fb-pixel Skip to main content
The Podium

Busing in Boston — 40 years later

Buses carrying students from West Roxbury arrive at the Curley School in Jamaica Plain on Sept. 12, 1974, the first day of school under the new busing system. Globe File Photo.Ulrike Welsch/Globe Staff

The most important civic event of the second half of the 20th century in Boston began 40 years ago this year with the decision by US Judge W. Arthur Garrity Jr. to order the desegregation of the Boston public schools. He implemented his decision with an extensive cross-neighborhood busing program for students in all grades.

Busing and desegregation. People who were there then use only one of those terms to describe what happened. African-Americans and liberal whites called it desegregation, as in court-ordered desegregation, and poor and working class whites called it busing. This divergence of words symbolizes the division that racked Boston then and continues, to some extent, to this day. Today’s race relations are better than in the past, but for many of us of a certain age, any racial incident today can bring us right back to those scary days.


African-American parents and community leaders saw desegregation as the path to better education. Their schools were not good and were overcrowded. When white parents resisted the court order, it just confirmed to African-Americans the view that their children were being denied access to better schools. White parents on the other hand, didn’t want to lose access to their neighborhood schools and feared sending their children to schools in neighborhoods they saw as more dangerous. Race divides and racism makes understanding and compassion so, so difficult.

Yet this was very much a class issue and not just a racial one. White poor and working class parents were told to comply with the court order as the right thing to do and had no realistic alternatives. Middle class white families, on the other hand, could afford private school options or move out of the city altogether. Suburbanites, from a comfortable distance, could focus on the higher principles involved and pass judgment on the white working class and poor whose everyday lives were turned upside down. Those directly affected were the less well-off, but those making the decisions and delivering the message lived in the suburbs, which were all exempted from the court order. Judge Garrity lived in Wellesley, Boston Globe Editor Tom Winship in Lincoln, and Senator Ted Kennedy in Hyannis. The schools in Boston’s white neighborhoods were better than those in African-American neighborhoods, but hardly great places to get an education.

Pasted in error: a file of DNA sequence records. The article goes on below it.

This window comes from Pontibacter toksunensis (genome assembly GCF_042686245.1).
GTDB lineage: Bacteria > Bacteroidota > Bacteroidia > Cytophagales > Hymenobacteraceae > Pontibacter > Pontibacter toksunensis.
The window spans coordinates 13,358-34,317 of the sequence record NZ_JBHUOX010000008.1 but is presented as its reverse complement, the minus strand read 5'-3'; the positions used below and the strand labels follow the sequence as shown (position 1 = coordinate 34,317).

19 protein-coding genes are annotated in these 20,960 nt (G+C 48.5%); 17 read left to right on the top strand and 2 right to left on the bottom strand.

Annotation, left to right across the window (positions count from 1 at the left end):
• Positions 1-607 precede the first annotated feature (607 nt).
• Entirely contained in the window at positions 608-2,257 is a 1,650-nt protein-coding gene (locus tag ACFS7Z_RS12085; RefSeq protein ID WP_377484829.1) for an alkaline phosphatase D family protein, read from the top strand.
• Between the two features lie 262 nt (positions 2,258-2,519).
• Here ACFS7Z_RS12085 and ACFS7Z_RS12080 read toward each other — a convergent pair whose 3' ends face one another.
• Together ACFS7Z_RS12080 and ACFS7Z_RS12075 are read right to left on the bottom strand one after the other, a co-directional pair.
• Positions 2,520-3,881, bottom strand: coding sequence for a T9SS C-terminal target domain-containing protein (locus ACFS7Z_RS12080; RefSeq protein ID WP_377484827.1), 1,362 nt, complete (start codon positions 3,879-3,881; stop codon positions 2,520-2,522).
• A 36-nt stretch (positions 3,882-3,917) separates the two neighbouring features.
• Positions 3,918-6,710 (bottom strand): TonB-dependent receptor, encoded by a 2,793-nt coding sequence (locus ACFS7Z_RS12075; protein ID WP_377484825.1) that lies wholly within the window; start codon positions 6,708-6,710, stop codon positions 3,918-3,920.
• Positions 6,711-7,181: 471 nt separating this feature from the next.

Boston from 1974 to 1977 was a cauldron of division, worry, fear, and even hatred. It became more unsafe for people of color to walk in certain white neighborhoods and more unsafe for whites to be in neighborhoods of color. Hundreds of police had to protect buses filled with black school children from being stoned by whites each day as they traveled to South Boston and they were stoned anyway. It got so that when crime stories appeared in the newspaper, people tried to read into them whether they were white on black or black on white crimes that might spur more retaliation. Mary Ellen Smith, who tried to keep the peace in those years as head of the Citywide Educational Coalition, called these times, “the war years in Boston; a story in streets and homes of families torn apart and lives on the line to obey a law all didn’t agree with.”